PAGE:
and I am a senior studying Journalism and Political Science. I am originally from New York and have enjoyed my time here in Madison. I started working at the Writing Center two years ago and have been having fun ever since! I like how I get to meet a lot of people, faculty and students alike, and talk to them about all sorts of topics, both related and not related to writing. There is no “typical” day at the Writing Center, so I like that I am able to work with a fun, kind group of people. In my free time, I like to travel, read (lately, I’ve been in to celebrity autobiographies), and watch Law and Order: Special Victims Unit.
Hi, I’m Lily!
I’m a junior at UW-Madison studying Journalism, Political Science, and Jewish Studies. I am originally from Minneapolis but one day hope to live in New York City, writing for a late-night show! On campus, I am President of Sigma Delta Tau and Editor-in-Chief of Avukah: The Undergraduate Journal of Jewish Studies. A fun fact about me is that I am scared of soup. Also, my cat, Henry, is one of my best friends.
My name is Gabe . . .
and I have been a receptionist at the Writing Center for about a year now. I am a business major, but I enjoy writing, so I thought the environment at the Writing Center would be perfect for me. Outside of work and school I enjoy relaxing with my friends, playing sports, and supporting the Vikings among the plethora of Green Bay fans I’m surrounded by these days. I love working at the Writing Center as I get to talk to people with completely different backgrounds, because everyone seeks help with writing no matter where they’re from. It’s fulfilling to be a part of the great yet difficult learning process that writing is.
My name is Grace, . . .
and I am a sophomore here at UW-Madison. I am currently a Pre-Kinesiology student, and I am applying to the Kinesiology Program with hopes of getting my Doctorate in Physical Therapy in the future. Some of my favorite things to do are reading, spending time with my friends and family, playing intramural volleyball and working at the Writing Center! I love working as a receptionist at the Writing Center because everyone who works here is extremely pleasant to be around and very willing to help you if you have questions. Also, when the desk is slow, you can work on schoolwork, which is great for college students with busy schedules.
My name is Farid . . .
and I’m a senior majoring in English. I’m also a Writing Fellow, even though my picture isn’t on the Writing Fellows board (the Writing Center poached my picture so now I don’t have proof of my Writing Fellowhood). As a Writing Fellow, I find it very interesting to be able to sit at the reception desk and see how our instructors conduct conferences. The Writing Fellows process involves being able to look at a draft ahead of time and thinking about what comments to make, so the Writing Center instructors who can do this on the fly have always amazed me. Also, sometimes people bring food for the students to have and put it right in front of me, so working in the Writing Center has also been a good test of self-control.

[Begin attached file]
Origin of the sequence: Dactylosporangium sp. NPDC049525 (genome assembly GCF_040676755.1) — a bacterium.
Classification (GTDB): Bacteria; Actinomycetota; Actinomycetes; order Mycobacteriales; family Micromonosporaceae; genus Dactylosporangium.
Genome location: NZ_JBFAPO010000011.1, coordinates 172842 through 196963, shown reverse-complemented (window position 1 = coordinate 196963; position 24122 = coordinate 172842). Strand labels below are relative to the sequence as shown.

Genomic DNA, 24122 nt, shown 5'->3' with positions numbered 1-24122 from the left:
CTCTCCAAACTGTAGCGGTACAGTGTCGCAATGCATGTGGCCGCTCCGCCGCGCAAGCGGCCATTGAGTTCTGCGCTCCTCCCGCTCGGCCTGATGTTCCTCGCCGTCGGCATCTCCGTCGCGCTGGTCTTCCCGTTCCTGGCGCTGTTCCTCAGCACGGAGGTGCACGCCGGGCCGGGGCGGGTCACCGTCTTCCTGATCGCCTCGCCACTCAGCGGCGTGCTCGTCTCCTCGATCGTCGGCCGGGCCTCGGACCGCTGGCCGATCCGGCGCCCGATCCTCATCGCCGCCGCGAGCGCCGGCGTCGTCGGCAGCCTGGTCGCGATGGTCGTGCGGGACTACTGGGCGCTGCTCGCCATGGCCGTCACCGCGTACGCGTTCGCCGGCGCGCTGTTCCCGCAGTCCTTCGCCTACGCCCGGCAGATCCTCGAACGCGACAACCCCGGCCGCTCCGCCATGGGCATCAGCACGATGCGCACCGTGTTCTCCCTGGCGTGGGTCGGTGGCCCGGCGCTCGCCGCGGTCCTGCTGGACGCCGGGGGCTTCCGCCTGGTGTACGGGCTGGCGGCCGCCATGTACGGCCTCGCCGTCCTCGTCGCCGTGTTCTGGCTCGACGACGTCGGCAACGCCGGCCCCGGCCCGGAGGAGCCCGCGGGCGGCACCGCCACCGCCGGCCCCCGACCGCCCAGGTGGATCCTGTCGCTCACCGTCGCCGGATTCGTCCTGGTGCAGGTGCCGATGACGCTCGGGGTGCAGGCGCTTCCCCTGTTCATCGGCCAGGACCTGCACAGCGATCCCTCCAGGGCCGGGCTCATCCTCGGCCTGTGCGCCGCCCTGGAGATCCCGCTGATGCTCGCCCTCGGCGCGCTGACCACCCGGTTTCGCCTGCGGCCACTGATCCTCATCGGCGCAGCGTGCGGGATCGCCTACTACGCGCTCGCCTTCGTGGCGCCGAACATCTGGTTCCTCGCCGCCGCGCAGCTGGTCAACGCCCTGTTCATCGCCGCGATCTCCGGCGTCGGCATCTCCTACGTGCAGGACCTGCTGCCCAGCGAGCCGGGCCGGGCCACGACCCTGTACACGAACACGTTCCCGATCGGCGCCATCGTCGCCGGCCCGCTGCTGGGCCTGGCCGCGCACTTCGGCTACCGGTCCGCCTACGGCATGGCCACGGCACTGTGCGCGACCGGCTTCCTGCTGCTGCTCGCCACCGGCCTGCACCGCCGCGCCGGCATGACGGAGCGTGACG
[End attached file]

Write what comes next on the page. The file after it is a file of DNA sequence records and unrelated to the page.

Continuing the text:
Our receptionists are vital to the smooth daily operation of the Writing Center, and I think that I speak for everyone here when I express the deep appreciation we have for their knowledge and dedication to the Writing Center’s mission of helping to build more confident writers. At the root of good communication is a willingness to listen carefully—with thoughtfulness and openness. Daily, our receptionists practice these fundamentals of effective communication, welcoming students in and helping, according to each individual’s need. In these seemingly simple ways they cultivate community and underscore the Writing Center’s commitment to and respect for “the individual writer, whose talents, voice, and goals are central to all our endeavors.”
Jennifer (Jen) Fandel has worked as the administrator of the UW-Madison Writing Center since 2017. In this position, she wears many hats, including handling communications and marketing for the Writing Center’s programs. She has a background in creative writing and publishing. In addition to her teaching work at the Oakhill Prison, she has volunteered for a number of nonprofit literary and literacy organizations.